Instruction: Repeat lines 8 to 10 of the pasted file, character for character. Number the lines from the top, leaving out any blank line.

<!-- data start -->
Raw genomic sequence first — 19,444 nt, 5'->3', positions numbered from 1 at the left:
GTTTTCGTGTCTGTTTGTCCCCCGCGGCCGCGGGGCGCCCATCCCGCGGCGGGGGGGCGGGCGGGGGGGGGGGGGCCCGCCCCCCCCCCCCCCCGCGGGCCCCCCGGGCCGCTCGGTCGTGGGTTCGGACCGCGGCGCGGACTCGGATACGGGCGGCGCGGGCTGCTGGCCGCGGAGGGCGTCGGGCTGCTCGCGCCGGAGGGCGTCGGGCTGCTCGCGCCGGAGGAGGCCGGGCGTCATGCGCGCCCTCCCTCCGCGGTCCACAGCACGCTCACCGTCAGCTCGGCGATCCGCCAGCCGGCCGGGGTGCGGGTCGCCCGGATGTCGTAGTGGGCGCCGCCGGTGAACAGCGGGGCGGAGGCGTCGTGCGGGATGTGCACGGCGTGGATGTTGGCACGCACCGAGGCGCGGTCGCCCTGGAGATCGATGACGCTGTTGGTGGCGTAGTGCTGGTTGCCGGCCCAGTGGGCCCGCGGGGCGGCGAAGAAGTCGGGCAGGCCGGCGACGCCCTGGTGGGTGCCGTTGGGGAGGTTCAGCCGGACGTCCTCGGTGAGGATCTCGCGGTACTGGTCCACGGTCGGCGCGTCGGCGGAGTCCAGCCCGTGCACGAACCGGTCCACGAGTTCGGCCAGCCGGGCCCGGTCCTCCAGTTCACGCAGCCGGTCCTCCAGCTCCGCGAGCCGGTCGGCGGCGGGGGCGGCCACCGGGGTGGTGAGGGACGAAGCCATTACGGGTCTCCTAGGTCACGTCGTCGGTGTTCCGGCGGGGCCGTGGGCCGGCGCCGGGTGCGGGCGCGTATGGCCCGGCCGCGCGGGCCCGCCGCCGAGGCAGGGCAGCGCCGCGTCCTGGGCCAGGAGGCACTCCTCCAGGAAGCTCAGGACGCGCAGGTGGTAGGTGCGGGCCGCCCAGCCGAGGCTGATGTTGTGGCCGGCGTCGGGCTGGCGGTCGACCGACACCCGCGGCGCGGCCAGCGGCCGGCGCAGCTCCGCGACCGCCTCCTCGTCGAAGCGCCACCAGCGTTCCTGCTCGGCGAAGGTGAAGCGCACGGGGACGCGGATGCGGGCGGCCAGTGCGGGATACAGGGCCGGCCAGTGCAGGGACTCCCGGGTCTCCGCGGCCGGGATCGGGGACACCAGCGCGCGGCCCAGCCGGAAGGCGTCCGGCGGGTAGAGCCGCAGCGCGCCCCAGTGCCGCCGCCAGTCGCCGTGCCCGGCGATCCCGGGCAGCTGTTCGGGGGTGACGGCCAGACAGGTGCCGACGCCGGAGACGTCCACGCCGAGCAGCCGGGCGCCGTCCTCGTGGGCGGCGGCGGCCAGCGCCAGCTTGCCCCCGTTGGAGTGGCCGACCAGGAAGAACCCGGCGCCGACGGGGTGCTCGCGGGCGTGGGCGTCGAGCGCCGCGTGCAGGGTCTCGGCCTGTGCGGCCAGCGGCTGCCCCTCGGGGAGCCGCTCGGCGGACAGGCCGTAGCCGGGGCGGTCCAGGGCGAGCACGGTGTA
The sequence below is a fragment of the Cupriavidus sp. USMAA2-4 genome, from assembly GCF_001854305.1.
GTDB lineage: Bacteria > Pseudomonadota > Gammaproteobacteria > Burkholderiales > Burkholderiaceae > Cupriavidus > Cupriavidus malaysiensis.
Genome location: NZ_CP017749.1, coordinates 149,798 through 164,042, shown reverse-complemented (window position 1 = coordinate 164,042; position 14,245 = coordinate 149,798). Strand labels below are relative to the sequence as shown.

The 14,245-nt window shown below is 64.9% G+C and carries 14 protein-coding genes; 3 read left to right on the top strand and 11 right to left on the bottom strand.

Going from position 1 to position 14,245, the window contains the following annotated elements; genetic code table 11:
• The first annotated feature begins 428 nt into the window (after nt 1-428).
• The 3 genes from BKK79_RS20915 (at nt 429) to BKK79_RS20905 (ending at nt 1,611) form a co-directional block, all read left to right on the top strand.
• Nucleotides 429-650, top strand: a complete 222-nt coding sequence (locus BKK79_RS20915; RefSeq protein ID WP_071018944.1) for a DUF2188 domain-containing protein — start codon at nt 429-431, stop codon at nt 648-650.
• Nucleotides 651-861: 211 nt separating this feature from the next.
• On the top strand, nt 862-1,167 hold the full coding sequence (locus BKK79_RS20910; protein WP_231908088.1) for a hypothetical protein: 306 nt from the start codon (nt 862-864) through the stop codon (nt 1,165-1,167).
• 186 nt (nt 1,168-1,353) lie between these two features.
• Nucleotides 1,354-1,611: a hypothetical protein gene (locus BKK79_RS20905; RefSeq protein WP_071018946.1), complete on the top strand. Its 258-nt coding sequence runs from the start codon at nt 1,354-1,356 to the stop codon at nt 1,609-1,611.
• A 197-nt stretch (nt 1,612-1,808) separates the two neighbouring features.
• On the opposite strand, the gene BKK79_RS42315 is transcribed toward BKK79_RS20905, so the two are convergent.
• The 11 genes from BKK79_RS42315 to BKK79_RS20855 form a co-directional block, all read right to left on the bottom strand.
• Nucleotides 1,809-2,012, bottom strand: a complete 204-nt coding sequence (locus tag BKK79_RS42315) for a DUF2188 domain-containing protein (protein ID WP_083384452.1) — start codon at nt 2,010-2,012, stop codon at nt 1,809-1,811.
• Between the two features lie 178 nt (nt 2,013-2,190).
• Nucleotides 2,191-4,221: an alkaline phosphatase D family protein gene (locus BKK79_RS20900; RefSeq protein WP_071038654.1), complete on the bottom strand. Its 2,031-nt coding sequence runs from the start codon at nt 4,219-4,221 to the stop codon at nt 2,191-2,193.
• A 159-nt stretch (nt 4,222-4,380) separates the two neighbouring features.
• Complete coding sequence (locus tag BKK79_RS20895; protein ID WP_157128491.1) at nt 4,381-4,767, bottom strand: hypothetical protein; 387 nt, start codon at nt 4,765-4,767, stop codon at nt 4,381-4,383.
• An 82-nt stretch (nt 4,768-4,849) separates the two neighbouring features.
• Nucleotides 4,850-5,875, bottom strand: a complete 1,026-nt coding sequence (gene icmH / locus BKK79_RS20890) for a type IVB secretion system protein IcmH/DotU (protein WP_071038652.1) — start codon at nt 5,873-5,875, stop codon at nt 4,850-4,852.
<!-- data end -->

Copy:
• The first annotated feature begins 428 nt into the window (after nt 1-428).
• The 3 genes from BKK79_RS20915 (at nt 429) to BKK79_RS20905 (ending at nt 1,611) form a co-directional block, all read left to right on the top strand.
• Nucleotides 429-650, top strand: a complete 222-nt coding sequence (locus BKK79_RS20915; RefSeq protein ID WP_071018944.1) for a DUF2188 domain-containing protein — start codon at nt 429-431, stop codon at nt 648-650.